Why is it ok to label kids fat if a “medical/health professional”*** or even a teacher can use the BMI scale to determine a child’s height weight ratio…but it isn’t ok for a game to use it*** and label kids fat, even if they are using the same ratio calculations?

Why is it different for a game but not an “real” person to tell a kid they are fat?

**At the center of the debate is the game’s use of the Body Mass Index (BMI) as a means of judging the health of its players. After standing on the game’s innovative Balance Board peripheral and entering basic information like height and weight, the game doles out an overall BMI number as well as a label, such as “underweight,” “ideal,” or in some cases, “fat.” While the somewhat callous system is reasonably accurate in determining the BMI of adults, a child’s BMI can literally change from day to day.

*** …use the CDC’s latest BMI growth charts and calculator for the cutoffs for “overweight” and “obesity” in children. Remember, children who are at or above the 85th percentile on the new BMI-based growth charts are considered clinically “at risk for overweight” (or “overweight” by the term popularized in the media). And at the 95th percentile, they become “overweight” (or “obese” in popular terms).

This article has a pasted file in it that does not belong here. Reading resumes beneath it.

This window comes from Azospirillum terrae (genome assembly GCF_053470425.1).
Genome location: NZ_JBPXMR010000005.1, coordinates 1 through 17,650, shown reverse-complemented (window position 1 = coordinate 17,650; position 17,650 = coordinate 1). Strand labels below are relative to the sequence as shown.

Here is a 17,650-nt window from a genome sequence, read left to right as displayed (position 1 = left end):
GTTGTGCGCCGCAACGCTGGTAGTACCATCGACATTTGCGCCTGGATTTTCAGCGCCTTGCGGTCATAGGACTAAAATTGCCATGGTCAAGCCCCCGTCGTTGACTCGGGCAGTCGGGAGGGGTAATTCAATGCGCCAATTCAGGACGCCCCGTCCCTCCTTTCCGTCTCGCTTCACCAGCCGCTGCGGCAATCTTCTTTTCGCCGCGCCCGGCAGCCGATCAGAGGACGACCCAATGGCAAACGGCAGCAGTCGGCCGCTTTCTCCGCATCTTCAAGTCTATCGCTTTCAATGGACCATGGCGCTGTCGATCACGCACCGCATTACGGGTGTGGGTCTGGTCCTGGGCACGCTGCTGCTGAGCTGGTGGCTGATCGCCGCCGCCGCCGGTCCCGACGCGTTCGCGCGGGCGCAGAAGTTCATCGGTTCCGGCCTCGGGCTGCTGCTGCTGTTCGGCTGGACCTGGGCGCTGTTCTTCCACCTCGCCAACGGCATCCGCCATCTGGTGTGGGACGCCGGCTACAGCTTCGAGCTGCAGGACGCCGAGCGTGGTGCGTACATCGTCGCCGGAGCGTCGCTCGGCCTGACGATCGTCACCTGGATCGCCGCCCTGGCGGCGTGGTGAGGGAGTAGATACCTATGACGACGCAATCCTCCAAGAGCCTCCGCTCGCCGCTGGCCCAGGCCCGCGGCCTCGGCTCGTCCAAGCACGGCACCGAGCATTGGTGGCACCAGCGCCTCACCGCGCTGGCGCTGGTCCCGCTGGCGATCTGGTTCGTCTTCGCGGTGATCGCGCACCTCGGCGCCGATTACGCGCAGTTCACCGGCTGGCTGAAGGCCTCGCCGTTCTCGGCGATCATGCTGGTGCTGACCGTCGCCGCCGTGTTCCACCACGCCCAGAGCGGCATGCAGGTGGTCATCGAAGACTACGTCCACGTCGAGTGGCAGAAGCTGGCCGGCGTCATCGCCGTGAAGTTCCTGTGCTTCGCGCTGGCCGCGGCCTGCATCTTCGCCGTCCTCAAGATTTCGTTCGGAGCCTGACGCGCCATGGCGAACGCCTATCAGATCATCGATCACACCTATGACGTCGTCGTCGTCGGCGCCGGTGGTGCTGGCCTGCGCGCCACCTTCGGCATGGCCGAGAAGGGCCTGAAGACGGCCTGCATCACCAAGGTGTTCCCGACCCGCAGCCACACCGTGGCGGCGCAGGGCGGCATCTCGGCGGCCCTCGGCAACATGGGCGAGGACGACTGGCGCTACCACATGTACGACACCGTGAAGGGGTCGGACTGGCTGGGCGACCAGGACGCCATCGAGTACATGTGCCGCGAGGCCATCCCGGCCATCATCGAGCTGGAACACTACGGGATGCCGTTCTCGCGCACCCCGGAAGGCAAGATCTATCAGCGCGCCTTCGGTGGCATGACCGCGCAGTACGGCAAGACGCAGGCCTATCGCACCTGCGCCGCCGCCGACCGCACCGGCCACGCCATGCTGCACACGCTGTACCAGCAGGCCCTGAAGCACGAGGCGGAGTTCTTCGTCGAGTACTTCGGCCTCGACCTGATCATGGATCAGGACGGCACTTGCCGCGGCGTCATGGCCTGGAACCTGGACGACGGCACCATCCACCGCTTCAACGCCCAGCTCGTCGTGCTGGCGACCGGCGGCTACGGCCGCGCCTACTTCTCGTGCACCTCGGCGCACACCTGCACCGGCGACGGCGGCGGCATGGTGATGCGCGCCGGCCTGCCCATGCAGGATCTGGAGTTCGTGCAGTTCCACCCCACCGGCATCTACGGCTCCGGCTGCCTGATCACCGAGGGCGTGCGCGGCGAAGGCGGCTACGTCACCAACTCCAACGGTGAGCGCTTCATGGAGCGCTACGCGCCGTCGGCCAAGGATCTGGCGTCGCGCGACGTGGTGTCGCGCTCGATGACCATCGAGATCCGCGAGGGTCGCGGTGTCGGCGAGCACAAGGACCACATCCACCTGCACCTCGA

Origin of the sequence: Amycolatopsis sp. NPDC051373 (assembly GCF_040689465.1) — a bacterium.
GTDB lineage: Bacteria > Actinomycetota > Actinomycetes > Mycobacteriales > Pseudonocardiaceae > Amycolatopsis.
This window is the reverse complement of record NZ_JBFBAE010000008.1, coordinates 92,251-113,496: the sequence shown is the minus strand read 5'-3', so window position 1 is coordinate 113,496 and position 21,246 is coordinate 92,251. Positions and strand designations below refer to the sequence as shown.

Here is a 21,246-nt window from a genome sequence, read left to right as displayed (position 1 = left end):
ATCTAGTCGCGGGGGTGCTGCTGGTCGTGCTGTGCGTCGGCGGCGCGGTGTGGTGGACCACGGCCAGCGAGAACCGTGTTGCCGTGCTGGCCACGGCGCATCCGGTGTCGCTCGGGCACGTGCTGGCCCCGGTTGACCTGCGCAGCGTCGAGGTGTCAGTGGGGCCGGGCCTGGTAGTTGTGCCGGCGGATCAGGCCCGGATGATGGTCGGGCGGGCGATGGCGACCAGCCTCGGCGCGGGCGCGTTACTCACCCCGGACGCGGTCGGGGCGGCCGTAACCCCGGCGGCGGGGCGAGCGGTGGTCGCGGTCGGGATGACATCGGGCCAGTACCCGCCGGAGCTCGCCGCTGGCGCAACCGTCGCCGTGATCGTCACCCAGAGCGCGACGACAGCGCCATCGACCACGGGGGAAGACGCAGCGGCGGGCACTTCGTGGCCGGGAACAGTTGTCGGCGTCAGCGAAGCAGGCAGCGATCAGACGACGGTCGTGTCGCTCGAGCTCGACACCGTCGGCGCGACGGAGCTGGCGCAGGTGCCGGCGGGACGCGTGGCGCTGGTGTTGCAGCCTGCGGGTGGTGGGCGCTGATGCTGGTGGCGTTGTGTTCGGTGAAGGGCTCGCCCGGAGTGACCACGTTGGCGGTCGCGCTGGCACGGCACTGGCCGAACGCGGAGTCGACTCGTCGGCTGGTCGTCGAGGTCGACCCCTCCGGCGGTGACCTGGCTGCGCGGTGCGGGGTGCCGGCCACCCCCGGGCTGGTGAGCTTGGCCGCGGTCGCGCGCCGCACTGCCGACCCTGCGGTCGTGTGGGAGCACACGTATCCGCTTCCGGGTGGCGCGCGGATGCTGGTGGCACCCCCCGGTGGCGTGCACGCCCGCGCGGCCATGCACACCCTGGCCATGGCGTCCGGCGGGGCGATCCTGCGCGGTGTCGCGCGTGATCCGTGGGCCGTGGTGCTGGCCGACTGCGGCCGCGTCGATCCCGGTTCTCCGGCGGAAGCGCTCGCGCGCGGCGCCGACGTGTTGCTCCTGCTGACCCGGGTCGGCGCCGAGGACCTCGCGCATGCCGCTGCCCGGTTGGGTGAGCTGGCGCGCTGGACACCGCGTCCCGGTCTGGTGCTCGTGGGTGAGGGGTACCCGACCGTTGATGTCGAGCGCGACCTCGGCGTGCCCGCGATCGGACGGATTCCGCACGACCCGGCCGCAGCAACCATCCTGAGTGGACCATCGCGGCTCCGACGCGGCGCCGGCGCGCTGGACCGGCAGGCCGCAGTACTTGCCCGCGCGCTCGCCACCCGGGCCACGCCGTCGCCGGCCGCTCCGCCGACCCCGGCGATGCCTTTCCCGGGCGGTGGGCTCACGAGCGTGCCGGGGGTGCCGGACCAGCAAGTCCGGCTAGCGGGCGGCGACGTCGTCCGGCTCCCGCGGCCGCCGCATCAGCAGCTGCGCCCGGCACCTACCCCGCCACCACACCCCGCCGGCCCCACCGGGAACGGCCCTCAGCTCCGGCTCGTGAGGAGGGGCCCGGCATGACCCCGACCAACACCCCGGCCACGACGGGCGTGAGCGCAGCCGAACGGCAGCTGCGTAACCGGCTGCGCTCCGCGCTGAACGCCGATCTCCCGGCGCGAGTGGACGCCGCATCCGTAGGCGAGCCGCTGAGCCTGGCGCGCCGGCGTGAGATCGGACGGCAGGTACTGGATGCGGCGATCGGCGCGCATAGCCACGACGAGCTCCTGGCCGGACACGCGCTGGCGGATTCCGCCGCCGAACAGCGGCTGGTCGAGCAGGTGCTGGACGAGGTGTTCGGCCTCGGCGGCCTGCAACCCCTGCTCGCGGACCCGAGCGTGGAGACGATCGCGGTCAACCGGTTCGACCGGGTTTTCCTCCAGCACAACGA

Filed under Diet & Fitness, Family, Fitness, Games, Health, Kids, News

2 responses to “Why…

  1. That’s my point…if everyone is using the same system what difference does it make…maybe no one should use the system…

  2. vesta44

    Maybe because they think doctors can just look at your BMI (and nothing else) and automatically know if you’re healthy or not, while a game can’t do that, because a game isn’t the all-knowing power that a doctor is? /sarcasm
    As far as I can see, BMI is a craptastic way to tell anything about one’s heath no matter who uses it – doctors, games, researchers, any person in general. BMI doesn’t take so many other factors into account that it really doesn’t mean anything, as far as health, or lack of it, is concerned.